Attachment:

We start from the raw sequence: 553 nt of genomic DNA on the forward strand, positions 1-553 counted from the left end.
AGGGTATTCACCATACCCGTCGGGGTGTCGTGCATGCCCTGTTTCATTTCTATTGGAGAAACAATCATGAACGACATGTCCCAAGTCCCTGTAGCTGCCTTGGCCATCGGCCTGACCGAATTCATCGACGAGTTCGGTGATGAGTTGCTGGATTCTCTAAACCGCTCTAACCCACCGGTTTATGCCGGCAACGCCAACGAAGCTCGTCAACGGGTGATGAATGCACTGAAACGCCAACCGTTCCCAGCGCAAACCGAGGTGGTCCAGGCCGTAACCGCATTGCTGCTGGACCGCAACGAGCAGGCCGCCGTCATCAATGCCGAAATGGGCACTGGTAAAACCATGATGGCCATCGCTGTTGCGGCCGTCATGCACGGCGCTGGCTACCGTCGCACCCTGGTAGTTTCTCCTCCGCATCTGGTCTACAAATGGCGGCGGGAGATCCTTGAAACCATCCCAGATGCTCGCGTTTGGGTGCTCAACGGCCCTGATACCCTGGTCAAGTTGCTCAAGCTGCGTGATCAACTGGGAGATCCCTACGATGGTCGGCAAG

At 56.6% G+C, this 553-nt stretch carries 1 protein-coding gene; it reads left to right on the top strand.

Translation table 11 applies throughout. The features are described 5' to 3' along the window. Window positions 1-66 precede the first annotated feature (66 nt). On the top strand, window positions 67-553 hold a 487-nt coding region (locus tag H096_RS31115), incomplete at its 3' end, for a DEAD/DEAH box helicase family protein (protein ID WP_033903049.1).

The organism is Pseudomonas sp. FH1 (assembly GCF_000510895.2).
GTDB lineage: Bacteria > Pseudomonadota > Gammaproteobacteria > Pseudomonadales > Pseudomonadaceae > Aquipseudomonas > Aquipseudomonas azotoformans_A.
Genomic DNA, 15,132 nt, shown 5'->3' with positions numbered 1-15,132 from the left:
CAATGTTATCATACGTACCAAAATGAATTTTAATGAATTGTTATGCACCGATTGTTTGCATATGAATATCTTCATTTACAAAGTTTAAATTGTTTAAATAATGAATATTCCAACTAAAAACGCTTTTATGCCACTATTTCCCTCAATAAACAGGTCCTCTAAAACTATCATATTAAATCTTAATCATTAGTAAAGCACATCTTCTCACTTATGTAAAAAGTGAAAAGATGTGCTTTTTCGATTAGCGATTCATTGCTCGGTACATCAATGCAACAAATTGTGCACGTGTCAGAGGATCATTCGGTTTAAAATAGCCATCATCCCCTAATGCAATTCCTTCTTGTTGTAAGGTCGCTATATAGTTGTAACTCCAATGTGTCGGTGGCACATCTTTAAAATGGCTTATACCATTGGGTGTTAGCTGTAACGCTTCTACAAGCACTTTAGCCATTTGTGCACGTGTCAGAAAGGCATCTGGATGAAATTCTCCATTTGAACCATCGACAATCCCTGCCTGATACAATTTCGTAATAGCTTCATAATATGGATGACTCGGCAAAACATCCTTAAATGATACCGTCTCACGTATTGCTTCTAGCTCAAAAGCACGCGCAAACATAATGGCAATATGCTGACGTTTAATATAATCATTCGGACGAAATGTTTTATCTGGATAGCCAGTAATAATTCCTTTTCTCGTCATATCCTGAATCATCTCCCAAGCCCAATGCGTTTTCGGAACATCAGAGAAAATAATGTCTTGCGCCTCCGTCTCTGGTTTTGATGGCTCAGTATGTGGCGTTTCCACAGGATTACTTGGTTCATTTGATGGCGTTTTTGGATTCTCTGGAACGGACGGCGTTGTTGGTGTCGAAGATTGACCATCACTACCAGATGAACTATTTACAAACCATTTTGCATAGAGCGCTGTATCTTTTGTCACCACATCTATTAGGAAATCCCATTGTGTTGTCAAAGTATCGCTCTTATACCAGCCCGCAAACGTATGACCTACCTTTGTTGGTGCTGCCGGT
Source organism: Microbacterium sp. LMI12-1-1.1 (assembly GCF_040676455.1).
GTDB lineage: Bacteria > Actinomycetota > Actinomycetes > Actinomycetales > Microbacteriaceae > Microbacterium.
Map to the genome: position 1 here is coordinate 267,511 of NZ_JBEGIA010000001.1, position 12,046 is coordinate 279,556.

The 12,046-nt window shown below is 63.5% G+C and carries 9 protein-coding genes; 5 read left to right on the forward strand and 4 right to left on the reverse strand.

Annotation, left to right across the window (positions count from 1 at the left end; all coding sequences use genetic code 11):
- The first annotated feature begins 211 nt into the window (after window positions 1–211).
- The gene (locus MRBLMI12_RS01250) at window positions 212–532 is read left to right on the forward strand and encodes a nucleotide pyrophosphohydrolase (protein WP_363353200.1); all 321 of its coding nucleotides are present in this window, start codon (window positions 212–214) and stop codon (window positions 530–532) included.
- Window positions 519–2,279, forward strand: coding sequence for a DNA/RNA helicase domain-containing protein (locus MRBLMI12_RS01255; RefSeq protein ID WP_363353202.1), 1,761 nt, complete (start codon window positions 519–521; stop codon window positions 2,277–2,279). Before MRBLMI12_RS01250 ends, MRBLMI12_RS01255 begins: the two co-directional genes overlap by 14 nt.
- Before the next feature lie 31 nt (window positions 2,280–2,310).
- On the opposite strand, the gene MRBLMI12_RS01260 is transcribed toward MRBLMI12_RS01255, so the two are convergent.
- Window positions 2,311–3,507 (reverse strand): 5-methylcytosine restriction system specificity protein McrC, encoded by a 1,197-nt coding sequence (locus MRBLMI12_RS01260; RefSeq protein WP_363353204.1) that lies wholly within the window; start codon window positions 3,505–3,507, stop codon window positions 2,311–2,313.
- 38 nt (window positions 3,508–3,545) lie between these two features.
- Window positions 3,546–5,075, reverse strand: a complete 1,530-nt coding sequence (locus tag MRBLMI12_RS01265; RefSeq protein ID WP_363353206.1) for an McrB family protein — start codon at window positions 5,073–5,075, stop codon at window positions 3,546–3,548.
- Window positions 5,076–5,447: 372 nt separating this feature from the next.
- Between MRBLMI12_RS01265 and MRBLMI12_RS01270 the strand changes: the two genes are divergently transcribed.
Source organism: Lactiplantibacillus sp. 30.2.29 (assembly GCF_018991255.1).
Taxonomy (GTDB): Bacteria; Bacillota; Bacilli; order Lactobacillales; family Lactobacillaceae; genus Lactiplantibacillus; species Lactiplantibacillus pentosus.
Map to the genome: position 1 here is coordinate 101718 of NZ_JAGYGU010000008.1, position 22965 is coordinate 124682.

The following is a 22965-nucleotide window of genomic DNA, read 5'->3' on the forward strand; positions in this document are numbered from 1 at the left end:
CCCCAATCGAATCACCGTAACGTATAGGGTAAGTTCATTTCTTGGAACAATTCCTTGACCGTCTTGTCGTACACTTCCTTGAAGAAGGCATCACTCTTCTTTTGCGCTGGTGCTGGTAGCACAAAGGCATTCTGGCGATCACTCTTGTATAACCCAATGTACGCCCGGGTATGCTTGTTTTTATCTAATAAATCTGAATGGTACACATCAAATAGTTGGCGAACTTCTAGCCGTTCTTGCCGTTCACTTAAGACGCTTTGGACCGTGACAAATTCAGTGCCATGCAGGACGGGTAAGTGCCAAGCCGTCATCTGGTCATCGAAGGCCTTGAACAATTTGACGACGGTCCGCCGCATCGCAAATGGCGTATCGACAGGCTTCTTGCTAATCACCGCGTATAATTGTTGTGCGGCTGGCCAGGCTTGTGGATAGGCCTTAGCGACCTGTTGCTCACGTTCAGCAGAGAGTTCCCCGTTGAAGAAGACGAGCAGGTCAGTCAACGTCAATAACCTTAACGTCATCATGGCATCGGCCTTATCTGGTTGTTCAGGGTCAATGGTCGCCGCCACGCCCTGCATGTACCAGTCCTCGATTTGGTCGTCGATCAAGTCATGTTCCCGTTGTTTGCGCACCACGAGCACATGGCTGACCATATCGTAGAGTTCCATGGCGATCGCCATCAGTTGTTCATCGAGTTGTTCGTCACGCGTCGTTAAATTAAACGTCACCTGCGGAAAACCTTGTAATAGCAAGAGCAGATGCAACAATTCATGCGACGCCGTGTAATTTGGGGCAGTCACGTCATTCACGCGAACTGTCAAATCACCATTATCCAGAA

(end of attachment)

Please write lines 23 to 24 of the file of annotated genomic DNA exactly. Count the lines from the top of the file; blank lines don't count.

- Between MRBLMI12_RS01265 and MRBLMI12_RS01270 the strand changes: the two genes are divergently transcribed.
Source organism: Lactiplantibacillus sp. 30.2.29 (assembly GCF_018991255.1).